Click Here to Download Free E-books

Different types of Sinkers | Textile study center
Home Fabric Engineering Different types of Sinkers

Different types of Sinkers

2.55K
0
Emdad Sarker
Assistant Professor at Bangladesh University of Textiles Past : Studied Fabric Engineering at Bangladesh University of Textiles (BUTEX)- 07
Emdad Sarker

Latest posts by Emdad Sarker (see all)

Different types of Sinkers

SinkerSinker

 The sinker is the second primary knitting element (the needle being the first).

 It is a thin metal plate with an individual or a collective action operating approximately at right angles from the hook side of the needle bed, between adjacent needles.

Functions of a sinker Different Parts of a sinker

It may perform one or more of the following functions, dependent upon the machine’s knitting action and consequent sinker shape and movement:

  • Loop formation
  • Holding-down
  • Knocking-over                                                             

Loop forming sinker

 On bearded needle weft knitting machines of the straight bar frame and sinker-wheel type (as on Lee’s hand frame), the main purpose of a sinker is to sink or kink the newly laid yarn into a loop (Figure) as its forward edge or catch (C) advances between the two adjacent needles.

Loop forming sinker


Knock over sinkerAction of Knock over sinker

 The third function of the sinker – as a knock-over surface – is illustrated in Fig. where its upper surface or belly (B) supports the old loop (O) as the new loop (NL) is drawn through it.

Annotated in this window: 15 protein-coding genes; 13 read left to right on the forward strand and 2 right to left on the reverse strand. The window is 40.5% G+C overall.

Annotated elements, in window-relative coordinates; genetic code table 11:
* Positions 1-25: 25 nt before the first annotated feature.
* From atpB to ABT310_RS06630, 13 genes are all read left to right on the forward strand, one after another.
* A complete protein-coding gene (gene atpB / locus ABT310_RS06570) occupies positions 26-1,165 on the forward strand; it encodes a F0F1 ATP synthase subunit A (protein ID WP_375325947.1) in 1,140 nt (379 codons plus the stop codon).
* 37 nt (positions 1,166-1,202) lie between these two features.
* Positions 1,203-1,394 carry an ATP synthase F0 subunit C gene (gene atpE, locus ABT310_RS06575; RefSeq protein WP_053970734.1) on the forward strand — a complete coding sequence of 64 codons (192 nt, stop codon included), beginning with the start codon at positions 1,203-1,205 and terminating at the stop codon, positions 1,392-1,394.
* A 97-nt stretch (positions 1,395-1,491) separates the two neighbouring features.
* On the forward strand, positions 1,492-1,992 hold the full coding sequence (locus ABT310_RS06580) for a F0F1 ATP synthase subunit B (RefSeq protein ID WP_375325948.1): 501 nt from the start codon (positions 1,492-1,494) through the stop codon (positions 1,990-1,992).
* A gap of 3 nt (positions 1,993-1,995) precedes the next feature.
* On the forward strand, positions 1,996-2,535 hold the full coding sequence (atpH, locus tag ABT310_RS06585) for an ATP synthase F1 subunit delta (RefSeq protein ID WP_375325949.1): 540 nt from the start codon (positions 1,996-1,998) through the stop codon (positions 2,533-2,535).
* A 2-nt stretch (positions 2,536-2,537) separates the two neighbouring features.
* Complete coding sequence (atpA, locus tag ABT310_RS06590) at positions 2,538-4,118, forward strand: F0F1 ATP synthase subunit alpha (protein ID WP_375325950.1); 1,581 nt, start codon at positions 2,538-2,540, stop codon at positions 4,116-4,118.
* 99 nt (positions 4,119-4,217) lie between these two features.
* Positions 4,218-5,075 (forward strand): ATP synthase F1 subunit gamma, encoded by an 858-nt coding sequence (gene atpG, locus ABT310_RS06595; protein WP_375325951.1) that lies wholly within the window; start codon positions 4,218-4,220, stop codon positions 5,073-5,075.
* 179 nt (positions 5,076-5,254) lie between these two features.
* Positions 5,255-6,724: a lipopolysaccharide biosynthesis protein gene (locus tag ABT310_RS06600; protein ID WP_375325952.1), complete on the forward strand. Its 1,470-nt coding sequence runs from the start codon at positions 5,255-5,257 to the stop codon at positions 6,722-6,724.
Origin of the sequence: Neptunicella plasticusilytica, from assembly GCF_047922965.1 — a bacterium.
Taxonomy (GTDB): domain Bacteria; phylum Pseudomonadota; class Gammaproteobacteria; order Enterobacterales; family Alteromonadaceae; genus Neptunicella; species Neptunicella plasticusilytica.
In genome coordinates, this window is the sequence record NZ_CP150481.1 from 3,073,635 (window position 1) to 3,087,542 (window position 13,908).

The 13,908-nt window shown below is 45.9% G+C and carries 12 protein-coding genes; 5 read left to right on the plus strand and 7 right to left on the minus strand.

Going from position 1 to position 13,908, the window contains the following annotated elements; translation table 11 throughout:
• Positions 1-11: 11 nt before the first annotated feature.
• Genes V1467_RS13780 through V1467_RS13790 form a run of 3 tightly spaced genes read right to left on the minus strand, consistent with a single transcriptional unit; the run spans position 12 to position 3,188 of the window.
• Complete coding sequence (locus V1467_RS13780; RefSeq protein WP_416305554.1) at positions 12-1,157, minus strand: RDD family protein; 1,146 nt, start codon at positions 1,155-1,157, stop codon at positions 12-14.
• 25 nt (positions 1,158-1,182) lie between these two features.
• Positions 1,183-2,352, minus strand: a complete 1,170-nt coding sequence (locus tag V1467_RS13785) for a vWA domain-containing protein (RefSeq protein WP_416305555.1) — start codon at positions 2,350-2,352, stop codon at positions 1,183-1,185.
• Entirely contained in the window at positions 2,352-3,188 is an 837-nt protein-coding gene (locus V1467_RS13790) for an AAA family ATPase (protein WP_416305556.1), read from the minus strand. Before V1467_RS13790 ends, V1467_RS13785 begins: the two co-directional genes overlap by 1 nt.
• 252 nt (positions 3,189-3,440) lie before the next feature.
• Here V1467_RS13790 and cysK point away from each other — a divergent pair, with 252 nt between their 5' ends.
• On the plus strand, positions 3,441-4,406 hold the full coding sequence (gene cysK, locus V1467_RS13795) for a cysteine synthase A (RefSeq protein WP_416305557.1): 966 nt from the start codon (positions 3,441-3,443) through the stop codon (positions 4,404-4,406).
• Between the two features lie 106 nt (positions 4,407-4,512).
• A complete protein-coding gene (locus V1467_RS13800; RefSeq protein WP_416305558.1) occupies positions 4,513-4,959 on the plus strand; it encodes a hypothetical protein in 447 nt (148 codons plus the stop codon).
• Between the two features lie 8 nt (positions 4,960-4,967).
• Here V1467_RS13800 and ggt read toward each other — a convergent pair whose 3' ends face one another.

On Tricot warp knitting machines the sinker belly is specially shaped to assist with landing as well as knock-over.

 On Raschel warp knitting machines, many V-bed flats, and cylinder and dial circular machines, the verge or upper surface of the trick-plate serves as the knock-over surface.

 

Holding down sinkerHolding down sinker

 The second and more common function of sinkers on modern machines is to hold down the old loops at a lower level on the needle stems than the new loops that are being formed, and to prevent the old loops from being lifted as the needles rise to clear them from their hooks.

 In Fig., the protruding nib or nose of’ sinker (N) is positioned over the sinker loop of the old loop (O), preventing it from rising with the needle.

 On tricot warp knitting machines and single bed weft knitting machines, a slot or throat (T in Fig.) is cut to hold and control the old loop.

 



Sinker’s operation

Loop forming sequences

Sinker’s loop forming sequences

Cam

Cam is the third primary knitting elements which convert the rotary machine drive into a suitable reciprocating action to the needles or other elements. Knitting cams are of three types:

  1. Knit cam
  2. Tuck cam
  3. Missed camCam

 

(2552)

Emdad Sarker
Assistant Professor at Bangladesh University of Textiles Past : Studied Fabric Engineering at Bangladesh University of Textiles (BUTEX)- 07
Emdad Sarker

Latest posts by Emdad Sarker (see all)

Comments

comments

Powered by Facebook Comments